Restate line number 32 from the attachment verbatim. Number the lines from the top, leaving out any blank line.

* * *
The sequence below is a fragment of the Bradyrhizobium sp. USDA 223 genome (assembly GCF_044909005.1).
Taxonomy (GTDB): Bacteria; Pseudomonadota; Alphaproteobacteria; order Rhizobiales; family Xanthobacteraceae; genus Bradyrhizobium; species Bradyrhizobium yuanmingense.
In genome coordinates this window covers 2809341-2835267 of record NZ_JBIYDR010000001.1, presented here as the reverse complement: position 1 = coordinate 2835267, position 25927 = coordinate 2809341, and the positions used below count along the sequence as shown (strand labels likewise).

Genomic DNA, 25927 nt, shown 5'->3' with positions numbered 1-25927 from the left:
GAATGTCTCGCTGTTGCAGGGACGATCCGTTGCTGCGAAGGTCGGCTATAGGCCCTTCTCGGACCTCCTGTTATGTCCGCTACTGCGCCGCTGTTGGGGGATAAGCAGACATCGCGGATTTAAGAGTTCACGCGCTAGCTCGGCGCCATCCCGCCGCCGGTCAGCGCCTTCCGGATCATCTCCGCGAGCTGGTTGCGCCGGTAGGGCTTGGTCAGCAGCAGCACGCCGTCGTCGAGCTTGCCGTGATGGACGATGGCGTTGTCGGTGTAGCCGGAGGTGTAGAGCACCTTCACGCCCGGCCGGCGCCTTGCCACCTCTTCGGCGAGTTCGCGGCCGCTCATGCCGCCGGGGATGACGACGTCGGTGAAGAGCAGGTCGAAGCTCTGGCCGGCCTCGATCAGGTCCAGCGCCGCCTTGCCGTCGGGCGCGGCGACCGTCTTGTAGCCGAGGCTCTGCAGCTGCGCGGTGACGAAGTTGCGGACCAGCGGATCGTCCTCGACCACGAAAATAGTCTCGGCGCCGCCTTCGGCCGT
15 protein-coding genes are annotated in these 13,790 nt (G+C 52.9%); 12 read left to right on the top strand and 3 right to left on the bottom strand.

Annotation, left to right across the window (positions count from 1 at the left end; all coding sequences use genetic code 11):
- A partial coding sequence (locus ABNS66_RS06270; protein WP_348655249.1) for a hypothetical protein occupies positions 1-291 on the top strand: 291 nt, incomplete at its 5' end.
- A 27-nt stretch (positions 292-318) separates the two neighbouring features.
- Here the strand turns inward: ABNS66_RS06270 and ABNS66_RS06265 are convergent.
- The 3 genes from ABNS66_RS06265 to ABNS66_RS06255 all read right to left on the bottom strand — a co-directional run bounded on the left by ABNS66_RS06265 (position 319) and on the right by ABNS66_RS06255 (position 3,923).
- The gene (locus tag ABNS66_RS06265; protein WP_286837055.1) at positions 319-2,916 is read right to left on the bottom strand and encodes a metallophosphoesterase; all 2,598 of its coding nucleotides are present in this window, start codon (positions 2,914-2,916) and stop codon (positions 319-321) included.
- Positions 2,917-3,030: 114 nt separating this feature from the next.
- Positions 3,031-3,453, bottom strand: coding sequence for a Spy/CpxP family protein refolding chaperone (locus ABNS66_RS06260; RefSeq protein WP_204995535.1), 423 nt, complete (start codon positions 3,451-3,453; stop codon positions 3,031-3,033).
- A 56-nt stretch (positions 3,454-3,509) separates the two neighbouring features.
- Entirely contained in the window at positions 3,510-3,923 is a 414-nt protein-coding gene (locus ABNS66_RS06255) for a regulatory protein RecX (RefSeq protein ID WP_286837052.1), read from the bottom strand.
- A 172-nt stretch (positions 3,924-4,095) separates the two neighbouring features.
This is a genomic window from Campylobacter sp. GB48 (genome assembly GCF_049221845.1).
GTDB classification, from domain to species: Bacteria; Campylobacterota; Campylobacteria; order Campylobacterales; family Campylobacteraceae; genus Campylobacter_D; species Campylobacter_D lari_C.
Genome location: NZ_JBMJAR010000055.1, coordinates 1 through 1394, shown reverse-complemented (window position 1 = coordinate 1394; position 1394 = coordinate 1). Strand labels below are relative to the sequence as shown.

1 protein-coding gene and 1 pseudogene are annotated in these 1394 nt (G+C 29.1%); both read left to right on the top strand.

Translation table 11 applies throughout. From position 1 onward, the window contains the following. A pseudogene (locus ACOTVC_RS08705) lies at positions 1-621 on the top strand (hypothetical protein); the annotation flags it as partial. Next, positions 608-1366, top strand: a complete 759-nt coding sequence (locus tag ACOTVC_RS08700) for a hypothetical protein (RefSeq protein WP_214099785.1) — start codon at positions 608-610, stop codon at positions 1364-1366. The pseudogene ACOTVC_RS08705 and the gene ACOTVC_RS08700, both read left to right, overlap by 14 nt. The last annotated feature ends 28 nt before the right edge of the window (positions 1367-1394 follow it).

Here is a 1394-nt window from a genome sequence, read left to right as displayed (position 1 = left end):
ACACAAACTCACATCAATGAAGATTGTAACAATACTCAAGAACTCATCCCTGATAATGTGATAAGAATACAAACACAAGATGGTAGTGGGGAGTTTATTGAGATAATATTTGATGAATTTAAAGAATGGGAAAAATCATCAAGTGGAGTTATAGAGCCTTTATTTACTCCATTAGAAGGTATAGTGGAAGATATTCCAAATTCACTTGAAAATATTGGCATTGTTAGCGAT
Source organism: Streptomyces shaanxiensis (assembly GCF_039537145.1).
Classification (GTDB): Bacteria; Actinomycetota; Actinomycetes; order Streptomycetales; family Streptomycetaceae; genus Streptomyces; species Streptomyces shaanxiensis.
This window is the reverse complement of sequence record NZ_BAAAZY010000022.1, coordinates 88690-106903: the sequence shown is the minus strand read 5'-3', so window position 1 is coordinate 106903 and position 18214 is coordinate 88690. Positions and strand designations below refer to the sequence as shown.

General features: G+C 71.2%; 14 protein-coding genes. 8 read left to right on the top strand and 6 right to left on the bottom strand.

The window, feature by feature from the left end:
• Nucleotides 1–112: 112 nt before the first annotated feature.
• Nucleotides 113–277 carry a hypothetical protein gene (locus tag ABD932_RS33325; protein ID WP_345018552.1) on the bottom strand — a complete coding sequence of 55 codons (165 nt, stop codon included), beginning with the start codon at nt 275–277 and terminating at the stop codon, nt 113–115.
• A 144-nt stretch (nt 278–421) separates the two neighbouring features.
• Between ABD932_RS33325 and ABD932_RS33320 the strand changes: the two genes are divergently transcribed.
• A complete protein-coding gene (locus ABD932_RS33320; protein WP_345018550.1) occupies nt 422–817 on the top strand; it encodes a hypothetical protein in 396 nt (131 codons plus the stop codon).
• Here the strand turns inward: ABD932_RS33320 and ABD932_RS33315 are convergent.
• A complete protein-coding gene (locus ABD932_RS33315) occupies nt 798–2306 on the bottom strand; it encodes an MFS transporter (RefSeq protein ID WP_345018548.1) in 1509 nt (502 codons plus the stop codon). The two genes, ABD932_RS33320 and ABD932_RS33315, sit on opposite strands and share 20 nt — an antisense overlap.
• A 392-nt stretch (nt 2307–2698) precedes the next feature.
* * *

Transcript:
• A 144-nt stretch (nt 278–421) separates the two neighbouring features.